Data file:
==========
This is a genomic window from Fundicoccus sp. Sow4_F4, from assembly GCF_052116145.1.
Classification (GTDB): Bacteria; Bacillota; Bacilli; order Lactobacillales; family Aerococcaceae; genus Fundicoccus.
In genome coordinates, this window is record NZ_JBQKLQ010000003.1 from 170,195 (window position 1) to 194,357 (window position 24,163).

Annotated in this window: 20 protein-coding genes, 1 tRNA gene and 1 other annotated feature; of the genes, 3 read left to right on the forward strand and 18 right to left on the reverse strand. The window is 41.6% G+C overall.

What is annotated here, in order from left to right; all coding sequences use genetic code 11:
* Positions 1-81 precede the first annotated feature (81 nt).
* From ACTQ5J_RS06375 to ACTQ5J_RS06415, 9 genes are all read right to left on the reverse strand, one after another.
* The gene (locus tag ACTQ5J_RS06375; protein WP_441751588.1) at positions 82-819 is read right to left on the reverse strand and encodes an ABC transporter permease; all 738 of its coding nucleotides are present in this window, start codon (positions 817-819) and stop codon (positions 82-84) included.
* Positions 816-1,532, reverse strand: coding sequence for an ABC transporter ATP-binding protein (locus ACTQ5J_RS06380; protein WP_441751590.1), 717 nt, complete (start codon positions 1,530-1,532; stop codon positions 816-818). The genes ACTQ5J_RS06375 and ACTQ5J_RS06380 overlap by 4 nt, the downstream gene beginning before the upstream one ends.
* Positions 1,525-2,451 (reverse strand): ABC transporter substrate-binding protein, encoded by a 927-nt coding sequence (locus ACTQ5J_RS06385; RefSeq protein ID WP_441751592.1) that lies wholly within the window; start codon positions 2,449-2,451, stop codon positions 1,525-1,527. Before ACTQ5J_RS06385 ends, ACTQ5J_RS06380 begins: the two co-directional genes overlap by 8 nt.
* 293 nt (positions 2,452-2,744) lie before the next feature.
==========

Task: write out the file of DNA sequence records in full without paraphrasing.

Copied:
This is a genomic window from Fundicoccus sp. Sow4_F4, from assembly GCF_052116145.1.
Classification (GTDB): Bacteria; Bacillota; Bacilli; order Lactobacillales; family Aerococcaceae; genus Fundicoccus.
In genome coordinates, this window is record NZ_JBQKLQ010000003.1 from 170,195 (window position 1) to 194,357 (window position 24,163).

Annotated in this window: 20 protein-coding genes, 1 tRNA gene and 1 other annotated feature; of the genes, 3 read left to right on the forward strand and 18 right to left on the reverse strand. The window is 41.6% G+C overall.

What is annotated here, in order from left to right; all coding sequences use genetic code 11:
* Positions 1-81 precede the first annotated feature (81 nt).
* From ACTQ5J_RS06375 to ACTQ5J_RS06415, 9 genes are all read right to left on the reverse strand, one after another.
* The gene (locus tag ACTQ5J_RS06375; protein WP_441751588.1) at positions 82-819 is read right to left on the reverse strand and encodes an ABC transporter permease; all 738 of its coding nucleotides are present in this window, start codon (positions 817-819) and stop codon (positions 82-84) included.
* Positions 816-1,532, reverse strand: coding sequence for an ABC transporter ATP-binding protein (locus ACTQ5J_RS06380; protein WP_441751590.1), 717 nt, complete (start codon positions 1,530-1,532; stop codon positions 816-818). The genes ACTQ5J_RS06375 and ACTQ5J_RS06380 overlap by 4 nt, the downstream gene beginning before the upstream one ends.
* Positions 1,525-2,451 (reverse strand): ABC transporter substrate-binding protein, encoded by a 927-nt coding sequence (locus ACTQ5J_RS06385; RefSeq protein ID WP_441751592.1) that lies wholly within the window; start codon positions 2,449-2,451, stop codon positions 1,525-1,527. Before ACTQ5J_RS06385 ends, ACTQ5J_RS06380 begins: the two co-directional genes overlap by 8 nt.
* 293 nt (positions 2,452-2,744) lie before the next feature.